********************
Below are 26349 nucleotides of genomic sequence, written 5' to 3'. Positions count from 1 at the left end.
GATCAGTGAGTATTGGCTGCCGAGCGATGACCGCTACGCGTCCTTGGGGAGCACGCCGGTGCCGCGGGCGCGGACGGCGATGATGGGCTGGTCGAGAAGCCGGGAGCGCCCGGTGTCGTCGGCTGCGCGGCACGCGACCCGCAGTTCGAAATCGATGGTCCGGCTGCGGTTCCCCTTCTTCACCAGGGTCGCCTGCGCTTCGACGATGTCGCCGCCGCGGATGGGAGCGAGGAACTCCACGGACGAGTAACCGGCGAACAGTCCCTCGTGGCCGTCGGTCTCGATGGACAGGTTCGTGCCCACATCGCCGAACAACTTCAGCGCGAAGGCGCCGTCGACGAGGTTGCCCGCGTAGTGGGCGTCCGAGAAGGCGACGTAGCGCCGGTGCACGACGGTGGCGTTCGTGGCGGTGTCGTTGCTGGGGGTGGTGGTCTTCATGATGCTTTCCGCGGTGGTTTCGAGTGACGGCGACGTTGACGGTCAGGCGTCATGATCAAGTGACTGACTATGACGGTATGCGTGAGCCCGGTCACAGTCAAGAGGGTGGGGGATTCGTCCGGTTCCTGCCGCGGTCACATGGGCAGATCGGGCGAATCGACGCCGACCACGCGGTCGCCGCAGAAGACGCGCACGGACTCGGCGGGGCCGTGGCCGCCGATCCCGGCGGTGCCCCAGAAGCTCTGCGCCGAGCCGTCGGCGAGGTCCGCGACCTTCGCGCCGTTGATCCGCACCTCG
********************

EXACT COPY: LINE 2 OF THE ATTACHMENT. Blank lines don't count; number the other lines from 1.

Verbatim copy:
GATCAGTGAGTATTGGCTGCCGAGCGATGACCGCTACGCGTCCTTGGGGAGCACGCCGGTGCCGCGGGCGCGGACGGCGATGATGGGCTGGTCGAGAAGCCGGGAGCGCCCGGTGTCGTCGGCTGCGCGGCACGCGACCCGCAGTTCGAAATCGATGGTCCGGCTGCGGTTCCCCTTCTTCACCAGGGTCGCCTGCGCTTCGACGATGTCGCCGCCGCGGATGGGAGCGAGGAACTCCACGGACGAGTAACCGGCGAACAGTCCCTCGTGGCCGTCGGTCTCGATGGACAGGTTCGTGCCCACATCGCCGAACAACTTCAGCGCGAAGGCGCCGTCGACGAGGTTGCCCGCGTAGTGGGCGTCCGAGAAGGCGACGTAGCGCCGGTGCACGACGGTGGCGTTCGTGGCGGTGTCGTTGCTGGGGGTGGTGGTCTTCATGATGCTTTCCGCGGTGGTTTCGAGTGACGGCGACGTTGACGGTCAGGCGTCATGATCAAGTGACTGACTATGACGGTATGCGTGAGCCCGGTCACAGTCAAGAGGGTGGGGGATTCGTCCGGTTCCTGCCGCGGTCACATGGGCAGATCGGGCGAATCGACGCCGACCACGCGGTCGCCGCAGAAGACGCGCACGGACTCGGCGGGGCCGTGGCCGCCGATCCCGGCGGTGCCCCAGAAGCTCTGCGCCGAGCCGTCGGCGAGGTCCGCGACCTTCGCGCCGTTGATCCGCACCTCG